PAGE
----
I was a big fan of Marble Blast Ultra on the Xbox 360, and this, apparently by the same team, coming to Apple Arcade was great… until I tried to play it and found it totally impossible to control with a touch screen. Then I realised I could use my 8bitdo controller with my iPad and, despite having to balance the system precariously on my lap, it actually worked well. Well enough to complete, even.
So the game isn’t as good as Marble Blast Ultra. I’m not sure what’s missing, but the levels all seem really easy and a bit bland. Perhaps the fun I had with the “original” was trying to beat friends’ times on the leaderboard and that’s not what I’m trying here, but I’m also not wanting to, so there’s still some spark not there.
That said, I did enjoy it. Except for that one level – called Escalation, I think – which I spent longer trying to complete one single jump on than I spent on the whole of the rest of the game combined. There’s a high platform you have to reach and you have to get a jump power up and then normal jump and immediately boost jump to get the height needed. Problem is, the timing is near impossible and until I did it by mistake there was no way of knowing if I was even doing the level correctly. Eventually I fluked it only to fall down higher up, triggering an earlier checkpoint on the way down, and then had to do it again.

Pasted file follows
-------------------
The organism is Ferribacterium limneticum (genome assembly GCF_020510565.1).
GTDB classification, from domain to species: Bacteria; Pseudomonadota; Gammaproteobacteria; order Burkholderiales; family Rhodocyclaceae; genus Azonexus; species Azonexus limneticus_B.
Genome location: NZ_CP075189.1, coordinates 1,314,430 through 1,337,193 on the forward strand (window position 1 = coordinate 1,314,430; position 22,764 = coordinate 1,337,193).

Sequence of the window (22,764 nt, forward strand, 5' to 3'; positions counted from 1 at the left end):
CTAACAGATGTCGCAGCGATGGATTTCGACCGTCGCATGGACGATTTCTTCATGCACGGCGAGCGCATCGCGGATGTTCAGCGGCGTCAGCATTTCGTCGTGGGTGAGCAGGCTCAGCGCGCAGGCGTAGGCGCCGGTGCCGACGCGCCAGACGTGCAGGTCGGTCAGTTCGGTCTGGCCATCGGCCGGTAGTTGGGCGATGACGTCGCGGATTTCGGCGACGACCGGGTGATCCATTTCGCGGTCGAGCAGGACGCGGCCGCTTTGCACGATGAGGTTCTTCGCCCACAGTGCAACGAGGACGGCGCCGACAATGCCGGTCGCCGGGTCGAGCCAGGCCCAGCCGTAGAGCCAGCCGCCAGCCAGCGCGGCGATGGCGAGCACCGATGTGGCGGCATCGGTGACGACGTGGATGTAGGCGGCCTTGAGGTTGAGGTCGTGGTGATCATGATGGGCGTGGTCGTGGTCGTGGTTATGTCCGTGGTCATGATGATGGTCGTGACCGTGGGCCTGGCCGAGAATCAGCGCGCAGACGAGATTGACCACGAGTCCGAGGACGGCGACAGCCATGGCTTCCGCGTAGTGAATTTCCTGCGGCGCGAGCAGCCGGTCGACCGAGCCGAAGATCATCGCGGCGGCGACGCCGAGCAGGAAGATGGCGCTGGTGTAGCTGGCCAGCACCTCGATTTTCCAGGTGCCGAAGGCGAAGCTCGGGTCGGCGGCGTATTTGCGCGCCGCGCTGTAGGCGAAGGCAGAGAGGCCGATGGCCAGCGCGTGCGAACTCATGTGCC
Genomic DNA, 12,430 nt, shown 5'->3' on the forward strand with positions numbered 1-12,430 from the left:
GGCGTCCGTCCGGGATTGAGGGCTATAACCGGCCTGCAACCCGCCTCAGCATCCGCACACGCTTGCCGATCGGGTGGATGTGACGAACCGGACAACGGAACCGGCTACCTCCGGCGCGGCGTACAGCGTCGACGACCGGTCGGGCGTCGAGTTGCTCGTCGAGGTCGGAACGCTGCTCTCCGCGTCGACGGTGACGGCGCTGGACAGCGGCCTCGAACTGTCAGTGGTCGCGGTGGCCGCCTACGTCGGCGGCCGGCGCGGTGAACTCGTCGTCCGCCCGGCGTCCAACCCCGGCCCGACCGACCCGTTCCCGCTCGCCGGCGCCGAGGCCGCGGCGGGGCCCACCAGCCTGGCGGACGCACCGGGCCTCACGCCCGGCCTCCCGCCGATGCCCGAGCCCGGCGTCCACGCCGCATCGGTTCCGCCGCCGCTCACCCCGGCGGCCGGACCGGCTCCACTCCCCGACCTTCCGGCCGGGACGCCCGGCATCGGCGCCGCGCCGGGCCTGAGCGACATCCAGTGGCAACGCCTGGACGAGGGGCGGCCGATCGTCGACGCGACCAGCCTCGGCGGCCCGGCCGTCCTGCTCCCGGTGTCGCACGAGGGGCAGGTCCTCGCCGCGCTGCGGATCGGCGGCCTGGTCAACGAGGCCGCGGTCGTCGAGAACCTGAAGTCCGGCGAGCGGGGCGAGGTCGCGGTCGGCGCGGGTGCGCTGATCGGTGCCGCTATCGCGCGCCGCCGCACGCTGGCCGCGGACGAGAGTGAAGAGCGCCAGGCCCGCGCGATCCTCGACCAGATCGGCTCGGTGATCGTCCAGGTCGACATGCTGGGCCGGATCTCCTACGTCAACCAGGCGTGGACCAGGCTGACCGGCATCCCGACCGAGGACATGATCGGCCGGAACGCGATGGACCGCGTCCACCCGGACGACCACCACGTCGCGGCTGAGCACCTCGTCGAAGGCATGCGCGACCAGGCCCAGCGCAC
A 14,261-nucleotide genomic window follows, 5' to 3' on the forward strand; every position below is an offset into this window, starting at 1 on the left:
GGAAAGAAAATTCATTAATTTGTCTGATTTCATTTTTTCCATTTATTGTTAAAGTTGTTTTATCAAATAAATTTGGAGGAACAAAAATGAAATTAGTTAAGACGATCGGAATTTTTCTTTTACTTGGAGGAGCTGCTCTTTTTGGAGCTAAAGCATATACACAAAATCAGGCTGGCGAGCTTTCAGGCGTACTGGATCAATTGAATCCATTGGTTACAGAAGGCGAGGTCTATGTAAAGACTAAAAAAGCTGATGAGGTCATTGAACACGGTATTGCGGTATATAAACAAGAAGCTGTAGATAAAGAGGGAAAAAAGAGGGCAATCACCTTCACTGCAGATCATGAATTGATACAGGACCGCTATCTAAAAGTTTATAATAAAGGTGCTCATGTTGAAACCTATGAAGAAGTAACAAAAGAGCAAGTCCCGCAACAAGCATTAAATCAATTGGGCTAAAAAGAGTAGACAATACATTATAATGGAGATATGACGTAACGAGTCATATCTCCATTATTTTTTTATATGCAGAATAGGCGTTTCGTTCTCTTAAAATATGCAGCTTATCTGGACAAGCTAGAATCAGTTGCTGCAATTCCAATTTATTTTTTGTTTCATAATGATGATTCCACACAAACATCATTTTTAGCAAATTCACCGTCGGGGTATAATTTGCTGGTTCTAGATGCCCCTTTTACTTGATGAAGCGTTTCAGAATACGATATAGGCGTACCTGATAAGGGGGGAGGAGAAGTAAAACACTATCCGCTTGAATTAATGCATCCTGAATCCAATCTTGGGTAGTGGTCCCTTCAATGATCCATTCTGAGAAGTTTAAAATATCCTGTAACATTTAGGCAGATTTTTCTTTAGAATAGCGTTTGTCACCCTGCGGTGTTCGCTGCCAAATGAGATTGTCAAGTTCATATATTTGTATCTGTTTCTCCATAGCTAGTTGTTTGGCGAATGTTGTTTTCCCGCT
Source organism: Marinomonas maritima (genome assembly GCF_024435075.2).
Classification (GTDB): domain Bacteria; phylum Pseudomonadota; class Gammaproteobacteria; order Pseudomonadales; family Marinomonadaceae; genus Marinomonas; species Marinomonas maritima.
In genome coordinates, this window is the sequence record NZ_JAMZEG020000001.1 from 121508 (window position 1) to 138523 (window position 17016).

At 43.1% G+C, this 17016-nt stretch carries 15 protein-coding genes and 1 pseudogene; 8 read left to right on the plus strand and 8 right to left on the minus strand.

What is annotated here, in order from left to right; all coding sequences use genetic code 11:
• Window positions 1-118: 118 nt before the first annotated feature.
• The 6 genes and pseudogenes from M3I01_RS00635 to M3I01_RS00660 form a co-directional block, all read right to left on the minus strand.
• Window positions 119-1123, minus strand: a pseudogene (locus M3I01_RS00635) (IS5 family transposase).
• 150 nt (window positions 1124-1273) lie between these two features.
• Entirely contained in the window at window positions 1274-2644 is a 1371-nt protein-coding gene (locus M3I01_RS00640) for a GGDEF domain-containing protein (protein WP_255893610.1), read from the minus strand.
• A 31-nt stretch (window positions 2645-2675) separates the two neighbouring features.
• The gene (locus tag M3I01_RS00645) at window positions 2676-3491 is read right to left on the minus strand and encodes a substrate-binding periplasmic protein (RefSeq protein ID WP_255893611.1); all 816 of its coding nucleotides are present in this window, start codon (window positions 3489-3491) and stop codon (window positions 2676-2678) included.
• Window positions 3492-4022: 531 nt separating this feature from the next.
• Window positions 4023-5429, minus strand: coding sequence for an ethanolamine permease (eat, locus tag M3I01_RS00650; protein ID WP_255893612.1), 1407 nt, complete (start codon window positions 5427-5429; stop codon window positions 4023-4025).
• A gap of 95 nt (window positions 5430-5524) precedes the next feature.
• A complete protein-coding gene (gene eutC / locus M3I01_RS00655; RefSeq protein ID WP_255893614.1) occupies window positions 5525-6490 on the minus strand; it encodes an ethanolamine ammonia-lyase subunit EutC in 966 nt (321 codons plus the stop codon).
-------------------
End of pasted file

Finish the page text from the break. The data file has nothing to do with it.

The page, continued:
Imagine if Another World was a point-and-click adventure game about a milkmaid in space, and all the dialogue was in rhyming couplets. Well, that’s Milkmaid of the Milky Way.
It’s only a couple of hours long, but tells the story of how a struggling milkmaid has her cows abducted by aliens (as aliens are wont to do) one night and then manages to get aboard their spaceship to try and rescue them.
The puzzles are mostly straightforward, with the exception of the final one which felt a lot like “try everything on everything in case it works”, and it told an interesting story with a couple of twists. I really enjoyed it!
It’ll probably take longer to read this post than it took me to complete the game. One Strike is a one-on-one fighting game with the sort of graphics early Game Boy Advance games had, with colour palettes to suit the very dark GBA screen. Games like Castlevania: Circle of the Moon looked hideous when blown up on a big TV via an emulator, and so does One Strike.